The International Finance Corporation (IFC) is looking to strengthen its partnership with Myanmar Oriental Bank, according to the bank’s chair U Mya Than.
Although foreign institutions are currently forbidden from owning any part of domestic banks, many expect the laws to change to allow more foreign participation. In the meantime, Myanmar Oriental and the IFC are discussing a convertible loan that could allow the IFC to take an equity stake in the firm.
“We are discussing equity participation in MOB, and have made good progress, to an extent,” he said.
Myanmar Oriental Bank has been running for more than 20 years, being one of the first, along with banks like First Private Bank, Myanmar Citizens Bank and Co-operative Bank, to open their doors following a change in government policy toward private banks in the early 1990s.
U Mya Than said there was a huge gap between what Myanmar businesses required and what state banks were able to provide when Myanmar Oriental Bank set up in 1993. As one of the first private banks that emerged in the early 1990s, it aimed to help fill these holes in the market.
The bank has connections with the local Chinese community. Its founding family has Chinese roots, and connections with other businesspeople in Asian countries such as China, Taiwan and Singapore, with corresponding banking agreements.
There are a total of 25 shareholders in the bank, from various backgrounds. U Mya Than himself was an employee of state-owned Myanma Investment and Commercial Bank before joining the private sector.
Established in 1993, Myanmar Oriental has shared the tumultous history of the banking sector in general.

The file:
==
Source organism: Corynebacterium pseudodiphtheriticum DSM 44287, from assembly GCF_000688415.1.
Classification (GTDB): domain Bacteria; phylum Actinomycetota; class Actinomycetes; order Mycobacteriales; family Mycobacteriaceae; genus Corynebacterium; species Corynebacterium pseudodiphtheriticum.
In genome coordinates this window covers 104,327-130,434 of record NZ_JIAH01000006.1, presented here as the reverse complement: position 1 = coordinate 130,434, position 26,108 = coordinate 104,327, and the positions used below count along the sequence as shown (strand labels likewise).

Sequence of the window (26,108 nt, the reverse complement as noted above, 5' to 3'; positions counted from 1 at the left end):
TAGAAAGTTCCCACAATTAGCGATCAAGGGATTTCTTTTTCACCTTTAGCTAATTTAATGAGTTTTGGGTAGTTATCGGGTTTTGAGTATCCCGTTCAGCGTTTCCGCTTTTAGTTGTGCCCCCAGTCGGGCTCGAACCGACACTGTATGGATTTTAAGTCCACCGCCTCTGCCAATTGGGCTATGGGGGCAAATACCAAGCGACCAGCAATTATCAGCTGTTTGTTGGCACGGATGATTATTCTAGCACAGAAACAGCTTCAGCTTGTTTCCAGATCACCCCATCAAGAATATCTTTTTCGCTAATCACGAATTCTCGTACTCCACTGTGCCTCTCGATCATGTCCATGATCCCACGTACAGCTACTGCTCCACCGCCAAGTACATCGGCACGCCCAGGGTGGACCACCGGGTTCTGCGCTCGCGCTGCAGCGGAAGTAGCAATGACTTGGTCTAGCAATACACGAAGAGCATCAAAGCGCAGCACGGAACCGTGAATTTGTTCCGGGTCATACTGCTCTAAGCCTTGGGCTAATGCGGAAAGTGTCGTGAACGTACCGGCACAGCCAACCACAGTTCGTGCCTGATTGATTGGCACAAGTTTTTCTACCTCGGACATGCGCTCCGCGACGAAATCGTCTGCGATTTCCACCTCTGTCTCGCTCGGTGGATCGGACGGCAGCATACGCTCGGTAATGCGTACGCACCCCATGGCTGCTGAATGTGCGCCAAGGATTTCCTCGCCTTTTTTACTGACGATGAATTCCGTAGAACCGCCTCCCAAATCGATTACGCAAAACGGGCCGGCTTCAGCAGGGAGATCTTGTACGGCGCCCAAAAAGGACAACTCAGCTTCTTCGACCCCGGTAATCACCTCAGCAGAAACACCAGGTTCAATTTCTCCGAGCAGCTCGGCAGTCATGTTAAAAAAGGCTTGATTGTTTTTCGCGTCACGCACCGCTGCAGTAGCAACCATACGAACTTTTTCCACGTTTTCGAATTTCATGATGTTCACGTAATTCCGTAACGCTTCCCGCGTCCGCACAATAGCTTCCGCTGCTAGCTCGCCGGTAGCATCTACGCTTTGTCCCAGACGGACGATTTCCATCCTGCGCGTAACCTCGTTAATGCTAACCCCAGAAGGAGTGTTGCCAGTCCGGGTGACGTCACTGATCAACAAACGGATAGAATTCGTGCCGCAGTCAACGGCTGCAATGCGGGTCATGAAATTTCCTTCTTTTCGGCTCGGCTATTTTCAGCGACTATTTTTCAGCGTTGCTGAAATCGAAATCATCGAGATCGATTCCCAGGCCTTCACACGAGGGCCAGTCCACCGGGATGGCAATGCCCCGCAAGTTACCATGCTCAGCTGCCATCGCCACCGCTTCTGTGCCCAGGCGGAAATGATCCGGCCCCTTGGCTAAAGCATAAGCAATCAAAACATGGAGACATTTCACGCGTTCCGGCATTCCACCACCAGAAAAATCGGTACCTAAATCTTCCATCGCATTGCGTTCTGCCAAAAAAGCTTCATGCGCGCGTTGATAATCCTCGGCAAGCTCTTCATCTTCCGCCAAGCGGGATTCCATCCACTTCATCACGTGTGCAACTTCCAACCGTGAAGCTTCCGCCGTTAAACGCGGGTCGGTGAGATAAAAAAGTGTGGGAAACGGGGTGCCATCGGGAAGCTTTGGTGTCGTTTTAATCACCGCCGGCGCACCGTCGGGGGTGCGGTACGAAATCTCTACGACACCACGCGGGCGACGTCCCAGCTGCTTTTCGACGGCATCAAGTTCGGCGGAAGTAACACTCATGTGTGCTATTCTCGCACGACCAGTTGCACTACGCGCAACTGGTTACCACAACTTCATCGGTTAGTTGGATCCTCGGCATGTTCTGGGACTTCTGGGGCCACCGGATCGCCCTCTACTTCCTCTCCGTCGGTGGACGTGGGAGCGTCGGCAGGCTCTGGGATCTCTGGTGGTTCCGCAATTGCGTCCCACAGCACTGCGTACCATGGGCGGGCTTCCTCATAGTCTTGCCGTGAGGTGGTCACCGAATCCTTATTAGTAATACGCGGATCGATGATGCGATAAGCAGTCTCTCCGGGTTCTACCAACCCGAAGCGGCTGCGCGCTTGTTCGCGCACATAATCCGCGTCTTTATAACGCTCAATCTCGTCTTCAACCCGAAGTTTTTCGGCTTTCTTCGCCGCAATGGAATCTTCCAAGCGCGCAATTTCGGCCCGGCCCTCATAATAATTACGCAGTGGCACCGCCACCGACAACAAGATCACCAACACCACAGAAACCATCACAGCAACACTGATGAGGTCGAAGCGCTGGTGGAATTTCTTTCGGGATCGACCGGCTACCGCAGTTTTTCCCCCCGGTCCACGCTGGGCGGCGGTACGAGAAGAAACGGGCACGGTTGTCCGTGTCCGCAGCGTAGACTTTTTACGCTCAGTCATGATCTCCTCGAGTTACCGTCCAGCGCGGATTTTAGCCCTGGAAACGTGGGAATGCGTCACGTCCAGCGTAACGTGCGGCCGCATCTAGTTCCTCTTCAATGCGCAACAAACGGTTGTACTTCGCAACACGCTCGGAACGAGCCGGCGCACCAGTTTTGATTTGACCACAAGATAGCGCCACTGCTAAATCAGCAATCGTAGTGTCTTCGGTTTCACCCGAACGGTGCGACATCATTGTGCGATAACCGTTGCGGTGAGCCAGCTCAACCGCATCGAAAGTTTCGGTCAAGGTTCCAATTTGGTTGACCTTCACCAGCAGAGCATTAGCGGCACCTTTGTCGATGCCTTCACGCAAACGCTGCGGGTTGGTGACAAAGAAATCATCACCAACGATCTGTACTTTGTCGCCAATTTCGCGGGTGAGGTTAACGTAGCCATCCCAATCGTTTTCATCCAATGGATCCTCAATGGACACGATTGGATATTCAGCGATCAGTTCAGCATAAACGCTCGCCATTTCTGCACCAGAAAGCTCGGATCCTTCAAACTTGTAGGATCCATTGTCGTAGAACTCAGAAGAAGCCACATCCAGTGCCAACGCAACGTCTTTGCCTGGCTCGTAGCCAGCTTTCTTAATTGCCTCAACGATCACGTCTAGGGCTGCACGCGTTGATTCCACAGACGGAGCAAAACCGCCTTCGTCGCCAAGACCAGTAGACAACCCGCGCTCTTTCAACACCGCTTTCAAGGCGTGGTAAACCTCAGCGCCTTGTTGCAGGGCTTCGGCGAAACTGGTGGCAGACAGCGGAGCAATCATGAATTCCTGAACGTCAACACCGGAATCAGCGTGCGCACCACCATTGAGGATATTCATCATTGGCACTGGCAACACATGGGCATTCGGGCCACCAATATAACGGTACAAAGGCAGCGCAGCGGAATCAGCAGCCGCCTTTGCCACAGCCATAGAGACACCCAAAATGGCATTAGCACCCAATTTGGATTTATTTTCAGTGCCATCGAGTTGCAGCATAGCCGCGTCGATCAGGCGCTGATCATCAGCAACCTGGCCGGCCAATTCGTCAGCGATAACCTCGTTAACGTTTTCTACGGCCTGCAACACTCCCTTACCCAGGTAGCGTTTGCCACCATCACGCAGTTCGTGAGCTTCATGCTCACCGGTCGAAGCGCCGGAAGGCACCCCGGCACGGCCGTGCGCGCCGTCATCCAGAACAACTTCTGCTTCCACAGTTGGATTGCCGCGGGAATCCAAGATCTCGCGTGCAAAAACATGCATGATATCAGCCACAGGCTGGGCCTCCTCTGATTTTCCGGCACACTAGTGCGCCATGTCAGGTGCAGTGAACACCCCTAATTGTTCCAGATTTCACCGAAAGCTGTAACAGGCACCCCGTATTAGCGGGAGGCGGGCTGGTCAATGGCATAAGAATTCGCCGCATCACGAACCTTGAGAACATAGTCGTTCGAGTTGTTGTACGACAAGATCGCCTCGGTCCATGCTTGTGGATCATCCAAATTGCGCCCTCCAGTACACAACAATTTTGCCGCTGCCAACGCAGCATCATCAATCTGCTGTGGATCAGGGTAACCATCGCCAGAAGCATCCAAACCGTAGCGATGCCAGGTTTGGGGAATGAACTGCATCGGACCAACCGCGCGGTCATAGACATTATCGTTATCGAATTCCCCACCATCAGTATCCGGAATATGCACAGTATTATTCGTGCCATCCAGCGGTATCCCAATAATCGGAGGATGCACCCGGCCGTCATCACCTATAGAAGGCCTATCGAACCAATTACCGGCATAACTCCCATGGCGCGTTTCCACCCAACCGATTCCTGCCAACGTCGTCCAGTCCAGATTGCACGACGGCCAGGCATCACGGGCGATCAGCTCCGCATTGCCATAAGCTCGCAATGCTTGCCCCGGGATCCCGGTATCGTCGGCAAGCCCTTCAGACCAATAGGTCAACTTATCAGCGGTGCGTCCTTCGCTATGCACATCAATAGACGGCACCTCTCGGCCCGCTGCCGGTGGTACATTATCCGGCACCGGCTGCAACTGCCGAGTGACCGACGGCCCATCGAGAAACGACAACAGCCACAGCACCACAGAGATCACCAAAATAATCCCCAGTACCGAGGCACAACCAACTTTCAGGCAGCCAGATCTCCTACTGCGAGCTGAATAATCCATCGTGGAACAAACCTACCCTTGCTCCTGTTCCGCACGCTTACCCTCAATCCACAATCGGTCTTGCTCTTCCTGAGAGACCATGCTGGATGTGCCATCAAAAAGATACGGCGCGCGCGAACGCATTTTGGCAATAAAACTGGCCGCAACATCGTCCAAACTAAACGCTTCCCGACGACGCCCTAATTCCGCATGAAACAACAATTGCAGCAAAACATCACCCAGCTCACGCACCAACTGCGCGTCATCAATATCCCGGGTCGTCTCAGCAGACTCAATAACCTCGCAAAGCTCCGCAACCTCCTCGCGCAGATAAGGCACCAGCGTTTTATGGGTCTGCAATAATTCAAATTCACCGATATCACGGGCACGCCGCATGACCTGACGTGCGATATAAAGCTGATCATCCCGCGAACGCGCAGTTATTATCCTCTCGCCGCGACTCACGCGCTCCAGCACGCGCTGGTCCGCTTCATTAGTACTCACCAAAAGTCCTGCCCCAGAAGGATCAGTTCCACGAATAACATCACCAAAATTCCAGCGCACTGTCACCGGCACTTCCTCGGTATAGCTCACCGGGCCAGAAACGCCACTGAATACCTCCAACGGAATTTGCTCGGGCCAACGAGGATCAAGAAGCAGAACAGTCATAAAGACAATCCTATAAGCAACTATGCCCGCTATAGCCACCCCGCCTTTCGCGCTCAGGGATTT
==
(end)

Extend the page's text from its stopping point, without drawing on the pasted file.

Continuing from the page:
In 2003, several large Myanmar banks failed in a banking crisis. However, Myanmar Oriental recovered to continue operations. Now with over two decades of experience, it has 26 branches – more than some, but less than KBZ, the market leader, which has over 150 across the country.
U Mya Than said Myanmar Oriental has decided to focus on areas like internet banking and treasuries trading when it becomes available rather than simply adding more branches. It also has made a commitment to ensure 95 percent of financing goes to small and medium enterprises.
“Widening branch networks is a very traditional way of doing business. Domestic banks normally have offered the same products and compete with each other in markets that are smaller than their dignity, but this habit will change,” said U Mya Than.
Myanmar Oriental is aiming for a wide customer base, and also looking to perform more international banking functions, he said.
U Mya Than added that while the Central Bank of Myanmar has eased some restrictions on banking, commercial banks need to upgrade their capabilities while the Central Bank needs to improve from a regulatory standpoint.
The agreement with the IFC is to be partly aimed at improving Myanmar Oriental’s capabilities.
The IFC has already signed a deal for a US$5 million convertible loan with Yoma Bank in September, plus an agreement to improve its risk management and corporate governance.
In February, Myanmar Oriental and the IFC signed an agreement for a $5 million trade finance facility, aiming to assist local companies increase their imports and exports.
U Mya Than said the IFC also provides guarantees for Myanmar Oriental’s letters of credit used in trade financing, as well as assisting with corporate governance and risk management processes.
Source: Myanmar Times